Page  00000003 Number of Bayesian Linear Neural Classes Network 4 98.1 99.4 98.5 8 90.0 84.3 77.0 Table 1: Percentage of correct classifications by different classifiers. (equivalent to a linear classifier). During training, hidden units are added with connections to inputs, outputs, and any previously added hidden units. Effectively, there are many hidden layers, each with one node. Every hidden unit applies a non-linear sigmoid function to a weighted sum of its inputs. There is one output per class; outputs are regarded as boolean values that predict membership in a given class. 4 Results All three classifiers produced excellent results with 4 classes and impressive results with 8 classes. We measured performance by training a classifier on 4/5 of the data and then classifying the remaining 1/5. (Since the data is in groups of 6 overlappingand therefore correlated-training examples, entire groups went into either the training or the validation sets.) This was repeated 5 times with different partitions of the data so that each example was classified once. The classifier outputs Yes or No for each of 4 or 8 classes, and we report the total percent of correct answers. We were surprised by the reliability of the classifiers. Table 1 shows the numerical results. Training time for the Bayesian and Linear classifiers occurred in seconds, but the neural net took hours. We implemented a real-time version of the naive Bayesian classifier. A circular buffer stores the last five seconds of MIDI data, and every second, features are computed and a classification is made. A fifth classification, "silence," was added for the case where the number of notes is zero. The execution time is well under 1 ms per classification, so computation cost is negligible. Note that many of the misclassifications in the 8 -class case involve the "quote" style, which one would expect to require knowledge of familiar melodies and some encoding of melody into the features. 5 Discussion Our work has demonstrated that machine learning techniques can be used to build effective, efficient, and reliable style classifiers for interactive perfor 140 120 a) 100 '"EE 80 E6 E L- 60 / tW 40 20 \ 0 O L O 0 LO C LO 0 LO 0 LO 0 LO 0L O N- M- CO C t3 t U L L D D I. Number of Notes Figure 2: Histogram of the number of notes in each sample for a given style. 0) 0 0) o Lo) 100 90 80 70 60 50 40 30 20 10 0 * o 0 20 40 Number of Notes 60 80 Figure 3: Average duty cycle versus number of notes (scatter plot). mance systems. However, we wondered why these systems worked well when hand-coded approaches have failed. We also wondered under what circumstances these machine learning systems would also fail. To answer the first question, we have attempted to visualize the data by constructing histograms and scatter plots. Since there are 13 features, one can only look at projections onto one or two dimensions. Figure 2 shows a histogram of the number of notes feature. The number of notes per second is a common input parameter in performance systems because it has a high correlation with the concept of "frantic" or "fast." However, as Figure 2 shows, there is considerable overlap among the histograms even though the class ratings are almost all mutually exclusive. Other histograms show similar overlap, so classifications based on a single feature are not very useful. Figure 3 shows a scatter plot of two dimensions: average duty cycle and number of notes. Here, the four classes almost separate. Given Figure 3, can we still argue that machine learning is necessary? To build a good classifier without machine learning, one would first need to identify good features. Individ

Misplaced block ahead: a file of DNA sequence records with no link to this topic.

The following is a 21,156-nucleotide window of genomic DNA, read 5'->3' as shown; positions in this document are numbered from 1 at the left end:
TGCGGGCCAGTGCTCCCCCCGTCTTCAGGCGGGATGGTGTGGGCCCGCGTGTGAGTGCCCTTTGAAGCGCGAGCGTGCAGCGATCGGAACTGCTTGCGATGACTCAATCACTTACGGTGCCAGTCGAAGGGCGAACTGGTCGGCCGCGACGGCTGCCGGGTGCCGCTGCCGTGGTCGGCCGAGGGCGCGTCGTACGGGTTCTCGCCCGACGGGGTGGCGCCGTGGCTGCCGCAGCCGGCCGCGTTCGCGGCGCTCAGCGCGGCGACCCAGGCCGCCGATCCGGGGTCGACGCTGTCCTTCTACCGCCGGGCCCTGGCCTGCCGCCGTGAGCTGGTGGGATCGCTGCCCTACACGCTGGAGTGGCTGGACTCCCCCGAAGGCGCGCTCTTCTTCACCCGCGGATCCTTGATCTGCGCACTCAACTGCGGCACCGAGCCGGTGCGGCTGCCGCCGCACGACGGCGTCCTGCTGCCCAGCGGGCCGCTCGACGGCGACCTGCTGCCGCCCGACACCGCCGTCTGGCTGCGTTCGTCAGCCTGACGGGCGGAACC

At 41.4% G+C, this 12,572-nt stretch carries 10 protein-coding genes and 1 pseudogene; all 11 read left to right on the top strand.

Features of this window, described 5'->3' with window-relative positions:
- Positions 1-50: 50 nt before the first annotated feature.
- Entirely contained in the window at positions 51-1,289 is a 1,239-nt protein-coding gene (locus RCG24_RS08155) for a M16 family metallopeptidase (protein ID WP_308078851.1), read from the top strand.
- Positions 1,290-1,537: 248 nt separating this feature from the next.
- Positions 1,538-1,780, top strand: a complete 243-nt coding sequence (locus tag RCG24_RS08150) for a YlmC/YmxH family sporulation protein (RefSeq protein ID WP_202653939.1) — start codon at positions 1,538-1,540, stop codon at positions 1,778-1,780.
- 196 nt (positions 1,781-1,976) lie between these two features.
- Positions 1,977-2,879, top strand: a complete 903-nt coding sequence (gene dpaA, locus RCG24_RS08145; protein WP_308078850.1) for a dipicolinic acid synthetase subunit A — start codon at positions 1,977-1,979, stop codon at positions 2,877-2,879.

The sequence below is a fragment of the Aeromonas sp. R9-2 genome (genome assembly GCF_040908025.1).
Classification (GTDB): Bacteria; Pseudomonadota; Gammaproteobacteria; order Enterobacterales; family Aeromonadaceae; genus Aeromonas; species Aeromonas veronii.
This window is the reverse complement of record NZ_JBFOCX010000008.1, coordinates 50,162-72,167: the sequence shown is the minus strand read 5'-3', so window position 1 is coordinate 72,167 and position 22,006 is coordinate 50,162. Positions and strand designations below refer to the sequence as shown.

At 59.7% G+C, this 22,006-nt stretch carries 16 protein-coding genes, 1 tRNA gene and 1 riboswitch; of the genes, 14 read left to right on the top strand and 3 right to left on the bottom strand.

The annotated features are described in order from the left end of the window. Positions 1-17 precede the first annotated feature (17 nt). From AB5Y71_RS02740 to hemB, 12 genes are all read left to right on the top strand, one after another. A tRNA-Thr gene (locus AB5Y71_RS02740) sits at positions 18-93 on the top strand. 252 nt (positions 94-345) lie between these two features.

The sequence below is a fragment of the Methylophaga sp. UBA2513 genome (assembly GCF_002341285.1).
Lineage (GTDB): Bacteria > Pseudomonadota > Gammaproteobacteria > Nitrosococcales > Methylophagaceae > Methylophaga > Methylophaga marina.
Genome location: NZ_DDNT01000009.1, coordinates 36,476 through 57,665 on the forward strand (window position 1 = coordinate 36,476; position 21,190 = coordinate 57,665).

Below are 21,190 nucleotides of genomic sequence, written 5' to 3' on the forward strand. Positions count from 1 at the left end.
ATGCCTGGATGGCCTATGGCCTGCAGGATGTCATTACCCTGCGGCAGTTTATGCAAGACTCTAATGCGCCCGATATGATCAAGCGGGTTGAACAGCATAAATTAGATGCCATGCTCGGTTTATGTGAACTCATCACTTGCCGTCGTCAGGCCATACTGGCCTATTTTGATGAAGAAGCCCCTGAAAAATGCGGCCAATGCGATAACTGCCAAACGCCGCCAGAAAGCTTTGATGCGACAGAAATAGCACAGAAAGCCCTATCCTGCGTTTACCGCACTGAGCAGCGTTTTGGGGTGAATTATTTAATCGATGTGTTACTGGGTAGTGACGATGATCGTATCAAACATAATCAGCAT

Page  00000004 0) 0) 0. 100 90 80 70 60 50 40 30 20 10 Correct/Classed Correct/Total An experiment with our naive Bayesian classifier "-- ^ suggest that simple confidence measures can dramatically reduce false positives. Recall that this classifier makes decisions based on normalized distances from "\ means. If the distance to the means of two classes are nearly equal, our confidence in the decision should be, reduced. Therefore, we simply reject classifications when the least distance is not less than a given fraction of the next-to-least distance. This type of analysis is one of the beauties of a statistical approach. Figure 4 illustrates the reduction of false positives using this technique. Misclassed/Total 1 1.1 1.2 1.4 Confidence Threshold Figure 4: As the confidence threshold increases, the total number of classified examples decreases, but the number of misclassified examples decreases faster, so the ratio of correctly classified to all classified examples increases. ual features do not work well, and in our study there are 132 different pairs of features one might consider. Most pairs of features will not lead to good classifiers, and even if a good pair is known, parameters must be chosen accurately. Casually guessing at good features or combinations, plugging in "reasonable" parameters and testing will almost always fail. In contrast, machine learning approaches that automatically take into account a large body of many-dimensional training data lead to very effective classifiers. It is worth noting that we never hand-tuned the original 13 features; rather, we allowed the inference algorithms to determine the effective use of the data. The classification of stylistic intent is relatively simple for machine learning algorithms (at least in the 4 -class case), which allows one to spend less time on problems of representation. 5.1 Live Performance Experience with the 4-class classifier in live performance has provided a new subjective evaluation. The classifier is fast and effective, but not as reliable as the data would predict. Experiments have shown that the performer's "style," or feature vector distribution, changes when the performer interacts with computergenerated music. Thus, training examples should be captured in context. In other words, a "syncopated" style in isolation differs from a "syncopated" style performed in an interactive composition. Another problem with live performance has been the "false positives" (misclassifications which erroneously imply the performer is playing a particular style). It may be better to report nothing than to make a wrong guess. 6 Summary and Conclusion Machine learning techniques are a powerful approach to music analysis. We constructed a database of training examples and used it to train systems to classify improvisational style. The features used for classification are simple parameters that can be extracted from MIDI data in a straightforward way. The styles that are classified consist of a range of performance intentions: "frantic," "lyrical," "pointillistic," "syncopated," "high," "low," "quote," and "blues." The first four of these styles are classified with better than 98% accuracy. Eight classifiers, trained to return "yes" or "no" for each of the eight styles had an overall accuracy of 77% to 90%. Confidence measures can be introduced to reduce the number of false positives. Further work is required to study other classification problems, feature selection, and feature learning. We believe this work has applications in music performance, composition, analysis, and education to mention just a few. We expect much more sophisticated music understanding systems in the future. References [1] BISHOP, C. M. Neural Networks for Pattern Recognition. Clarendon Press, 1995. [2] FAHLMAN, S. E., AND LEBIERE, C. The Cascade-Correlation learning architecture. Tech. Rep. CMU-CS-90-100, School of Computer Science, Carnegie Mellon University, Pittsburgh, PA, Feb. 1990. [3] ROWE, R. Interactive Music Systems. MIT Press, 1993. [4] RUBINE, D. The automatic recognition of gestures. Tech. rep., School of Computer Science, Carnegie Mellon University, 1991.